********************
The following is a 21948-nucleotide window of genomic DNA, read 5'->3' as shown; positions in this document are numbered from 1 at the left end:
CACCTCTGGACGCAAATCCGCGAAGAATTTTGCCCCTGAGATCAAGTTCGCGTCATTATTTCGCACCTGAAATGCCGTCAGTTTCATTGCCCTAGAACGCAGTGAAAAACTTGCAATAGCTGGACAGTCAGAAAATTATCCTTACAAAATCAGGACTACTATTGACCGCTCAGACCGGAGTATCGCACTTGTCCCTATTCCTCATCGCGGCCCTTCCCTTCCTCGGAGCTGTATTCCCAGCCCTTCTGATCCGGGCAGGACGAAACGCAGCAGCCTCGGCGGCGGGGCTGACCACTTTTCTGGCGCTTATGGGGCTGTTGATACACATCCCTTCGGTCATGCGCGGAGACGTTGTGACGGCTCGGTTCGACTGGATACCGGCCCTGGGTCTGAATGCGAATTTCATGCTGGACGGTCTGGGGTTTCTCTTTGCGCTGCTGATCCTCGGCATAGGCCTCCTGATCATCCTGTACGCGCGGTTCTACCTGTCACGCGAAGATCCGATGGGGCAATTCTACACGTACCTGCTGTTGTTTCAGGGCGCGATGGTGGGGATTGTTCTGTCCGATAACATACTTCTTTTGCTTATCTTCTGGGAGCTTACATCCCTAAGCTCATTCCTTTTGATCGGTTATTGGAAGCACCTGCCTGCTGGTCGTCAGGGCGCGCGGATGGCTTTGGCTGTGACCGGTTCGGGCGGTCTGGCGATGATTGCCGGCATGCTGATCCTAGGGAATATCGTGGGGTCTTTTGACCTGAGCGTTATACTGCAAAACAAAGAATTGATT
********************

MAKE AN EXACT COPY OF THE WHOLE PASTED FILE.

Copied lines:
The following is a 21948-nucleotide window of genomic DNA, read 5'->3' as shown; positions in this document are numbered from 1 at the left end:
CACCTCTGGACGCAAATCCGCGAAGAATTTTGCCCCTGAGATCAAGTTCGCGTCATTATTTCGCACCTGAAATGCCGTCAGTTTCATTGCCCTAGAACGCAGTGAAAAACTTGCAATAGCTGGACAGTCAGAAAATTATCCTTACAAAATCAGGACTACTATTGACCGCTCAGACCGGAGTATCGCACTTGTCCCTATTCCTCATCGCGGCCCTTCCCTTCCTCGGAGCTGTATTCCCAGCCCTTCTGATCCGGGCAGGACGAAACGCAGCAGCCTCGGCGGCGGGGCTGACCACTTTTCTGGCGCTTATGGGGCTGTTGATACACATCCCTTCGGTCATGCGCGGAGACGTTGTGACGGCTCGGTTCGACTGGATACCGGCCCTGGGTCTGAATGCGAATTTCATGCTGGACGGTCTGGGGTTTCTCTTTGCGCTGCTGATCCTCGGCATAGGCCTCCTGATCATCCTGTACGCGCGGTTCTACCTGTCACGCGAAGATCCGATGGGGCAATTCTACACGTACCTGCTGTTGTTTCAGGGCGCGATGGTGGGGATTGTTCTGTCCGATAACATACTTCTTTTGCTTATCTTCTGGGAGCTTACATCCCTAAGCTCATTCCTTTTGATCGGTTATTGGAAGCACCTGCCTGCTGGTCGTCAGGGCGCGCGGATGGCTTTGGCTGTGACCGGTTCGGGCGGTCTGGCGATGATTGCCGGCATGCTGATCCTAGGGAATATCGTGGGGTCTTTTGACCTGAGCGTTATACTGCAAAACAAAGAATTGATT